The President or the Members of the Constitutional Council (CC) should most certainly consider that seniority is not the only criteria in selecting the Attorney General (AG) as other factors such as integrity, honesty, competency and impartiality takes essential precedence well above seniority, attorney-at-law Upul Jayasuriya said.
Commenting on a contentious issue with substantial impact on the administration of justice and the rule of law without fear or favour, and in light of an opinion recently expressed by one time Secretary of the Ministry of Justice Nihal Jayawickrema, the former President of the Bar Association of Sri Lanka queried that if seniority was the sole criteria why should there be a CC to decide on it.
Then it should be a mechanical decision, he added. What importance should integrity, competency and honesty bear in making a proper selection, or should they play no role at all and give way to seniority as the sole consideration in this regard as stated by former Justice Secretary Jayawickrema, he questioned.
There is no doubt that competency as well as impartiality are two essential qualities a person should possess to be qualified to hold the post of the AG, he pointed out.
“Seniority should not be limited to a piece of paper. It should be coupled with actual experience with the number of years spent in the AG’s Department. If a person is released from the work of the AG’s Department and assigned a clerical job which otherwise could have been held by an administrative officer, can such experience be counted for seniority? Is it fair to count such experience gathered from a political appointment as against those who have been toiling hard with the day to day work of the AG’s Department? It is imperative that the professional conduct of the person who is to be appointed as the country’s chief law officer, the AG should be exquisite, unblemished and impeccable.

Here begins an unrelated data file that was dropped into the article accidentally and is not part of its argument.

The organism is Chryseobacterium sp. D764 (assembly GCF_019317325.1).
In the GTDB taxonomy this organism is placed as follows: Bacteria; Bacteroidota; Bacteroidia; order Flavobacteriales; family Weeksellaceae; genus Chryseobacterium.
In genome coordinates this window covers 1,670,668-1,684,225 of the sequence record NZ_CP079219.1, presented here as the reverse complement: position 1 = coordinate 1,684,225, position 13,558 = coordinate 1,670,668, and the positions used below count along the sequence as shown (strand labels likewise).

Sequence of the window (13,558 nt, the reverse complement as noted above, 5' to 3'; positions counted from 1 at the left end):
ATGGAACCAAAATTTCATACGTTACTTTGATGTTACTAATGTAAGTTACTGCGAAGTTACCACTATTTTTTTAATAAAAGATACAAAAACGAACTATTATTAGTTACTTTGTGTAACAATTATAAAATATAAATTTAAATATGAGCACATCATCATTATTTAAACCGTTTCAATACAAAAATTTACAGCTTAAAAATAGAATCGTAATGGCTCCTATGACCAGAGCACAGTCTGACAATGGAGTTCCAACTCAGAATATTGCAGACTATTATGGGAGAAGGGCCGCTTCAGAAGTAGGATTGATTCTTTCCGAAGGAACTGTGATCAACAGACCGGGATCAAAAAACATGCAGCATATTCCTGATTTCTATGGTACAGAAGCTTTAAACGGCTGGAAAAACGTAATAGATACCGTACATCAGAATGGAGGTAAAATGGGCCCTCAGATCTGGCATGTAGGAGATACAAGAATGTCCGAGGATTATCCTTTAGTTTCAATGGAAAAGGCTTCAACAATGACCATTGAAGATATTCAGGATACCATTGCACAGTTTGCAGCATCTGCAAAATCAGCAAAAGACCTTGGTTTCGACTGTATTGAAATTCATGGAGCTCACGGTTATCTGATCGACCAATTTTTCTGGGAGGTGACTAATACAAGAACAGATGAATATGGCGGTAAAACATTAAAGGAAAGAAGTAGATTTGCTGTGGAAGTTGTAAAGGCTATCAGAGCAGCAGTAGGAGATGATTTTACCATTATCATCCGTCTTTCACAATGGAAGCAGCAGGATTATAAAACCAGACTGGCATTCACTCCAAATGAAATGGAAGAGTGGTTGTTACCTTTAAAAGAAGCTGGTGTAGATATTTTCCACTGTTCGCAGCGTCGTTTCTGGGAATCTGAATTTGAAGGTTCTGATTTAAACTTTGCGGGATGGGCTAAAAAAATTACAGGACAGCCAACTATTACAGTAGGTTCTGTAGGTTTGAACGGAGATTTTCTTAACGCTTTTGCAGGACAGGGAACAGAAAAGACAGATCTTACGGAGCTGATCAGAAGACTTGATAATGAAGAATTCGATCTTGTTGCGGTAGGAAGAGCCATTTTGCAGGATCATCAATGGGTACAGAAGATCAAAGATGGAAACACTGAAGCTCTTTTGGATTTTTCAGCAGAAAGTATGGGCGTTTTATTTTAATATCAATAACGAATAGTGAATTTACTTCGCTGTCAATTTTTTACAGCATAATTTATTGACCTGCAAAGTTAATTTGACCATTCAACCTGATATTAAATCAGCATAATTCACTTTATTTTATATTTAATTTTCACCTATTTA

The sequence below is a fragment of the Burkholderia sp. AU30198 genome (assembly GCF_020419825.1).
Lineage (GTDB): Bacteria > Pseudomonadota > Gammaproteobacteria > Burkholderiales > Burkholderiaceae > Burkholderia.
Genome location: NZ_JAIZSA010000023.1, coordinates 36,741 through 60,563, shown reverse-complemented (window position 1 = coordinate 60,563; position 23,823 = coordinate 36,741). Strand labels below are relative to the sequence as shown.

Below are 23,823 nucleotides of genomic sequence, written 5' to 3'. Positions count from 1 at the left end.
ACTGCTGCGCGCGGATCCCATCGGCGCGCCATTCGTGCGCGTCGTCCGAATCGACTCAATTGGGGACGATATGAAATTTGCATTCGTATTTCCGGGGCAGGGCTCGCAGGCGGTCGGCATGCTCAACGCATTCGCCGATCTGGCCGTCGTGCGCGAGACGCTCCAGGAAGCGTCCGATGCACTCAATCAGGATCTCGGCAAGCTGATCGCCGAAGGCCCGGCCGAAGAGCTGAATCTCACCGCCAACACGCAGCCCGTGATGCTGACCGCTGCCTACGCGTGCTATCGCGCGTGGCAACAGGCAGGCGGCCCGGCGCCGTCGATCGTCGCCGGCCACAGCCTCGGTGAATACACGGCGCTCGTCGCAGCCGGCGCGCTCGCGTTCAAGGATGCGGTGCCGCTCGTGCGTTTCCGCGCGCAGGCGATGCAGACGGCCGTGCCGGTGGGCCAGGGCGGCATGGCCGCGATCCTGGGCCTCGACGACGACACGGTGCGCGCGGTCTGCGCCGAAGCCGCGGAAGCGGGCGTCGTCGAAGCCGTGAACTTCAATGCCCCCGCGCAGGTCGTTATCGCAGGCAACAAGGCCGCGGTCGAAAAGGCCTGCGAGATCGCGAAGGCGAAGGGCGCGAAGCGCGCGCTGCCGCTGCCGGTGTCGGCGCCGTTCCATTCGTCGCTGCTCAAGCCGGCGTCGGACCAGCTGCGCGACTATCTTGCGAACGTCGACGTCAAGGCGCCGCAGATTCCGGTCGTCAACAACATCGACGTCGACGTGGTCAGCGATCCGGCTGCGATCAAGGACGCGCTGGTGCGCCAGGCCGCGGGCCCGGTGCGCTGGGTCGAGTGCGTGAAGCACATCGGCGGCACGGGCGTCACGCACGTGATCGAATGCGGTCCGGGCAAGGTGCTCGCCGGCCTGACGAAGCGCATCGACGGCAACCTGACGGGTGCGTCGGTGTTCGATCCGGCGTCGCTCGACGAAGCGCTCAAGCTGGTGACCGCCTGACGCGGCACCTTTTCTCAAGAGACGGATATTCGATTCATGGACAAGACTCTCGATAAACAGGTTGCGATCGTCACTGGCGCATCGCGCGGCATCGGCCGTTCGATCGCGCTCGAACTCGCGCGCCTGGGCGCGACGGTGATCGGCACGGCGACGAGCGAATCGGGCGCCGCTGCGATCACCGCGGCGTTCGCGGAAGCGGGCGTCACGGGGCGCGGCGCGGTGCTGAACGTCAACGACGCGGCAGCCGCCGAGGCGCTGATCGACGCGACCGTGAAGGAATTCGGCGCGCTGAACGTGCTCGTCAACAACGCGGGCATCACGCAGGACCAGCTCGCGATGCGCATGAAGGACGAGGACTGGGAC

When applying such a standard, the yardstick cannot be merely of a mechanical nature as one solely of seniority. Have the law enforcement and legal agencies that have the responsibility to bring culprits before justice acted with due diligence? If not, was it due to their incompetency or the reluctance? What role has the officer who had to give the leadership and guidance to the junior officers at the time in question played? The professional training an officer in the AG’s Department had received while gaining seniority is certainly a factor that will count in his/her favour.
The sacrifices such officer had made while continuing in the public service and the past experience the profession, the society and the country went through when an outsider was entrusted with the task of carrying out the duties as the AG are valid factors to consider in making a final decision in this regard. The CC should be sensitive and should not turn a blind eye to the ground realities in making its decisions under the 19th Amendment which was enacted with the hope of restoring democracy and good governance. The legal profession hopes that the new AG shall be a person with an unimpeachable character who is able to give leadership to a Department, the reputation of which has been dwindling in the recent past,” Jayasuriya opined.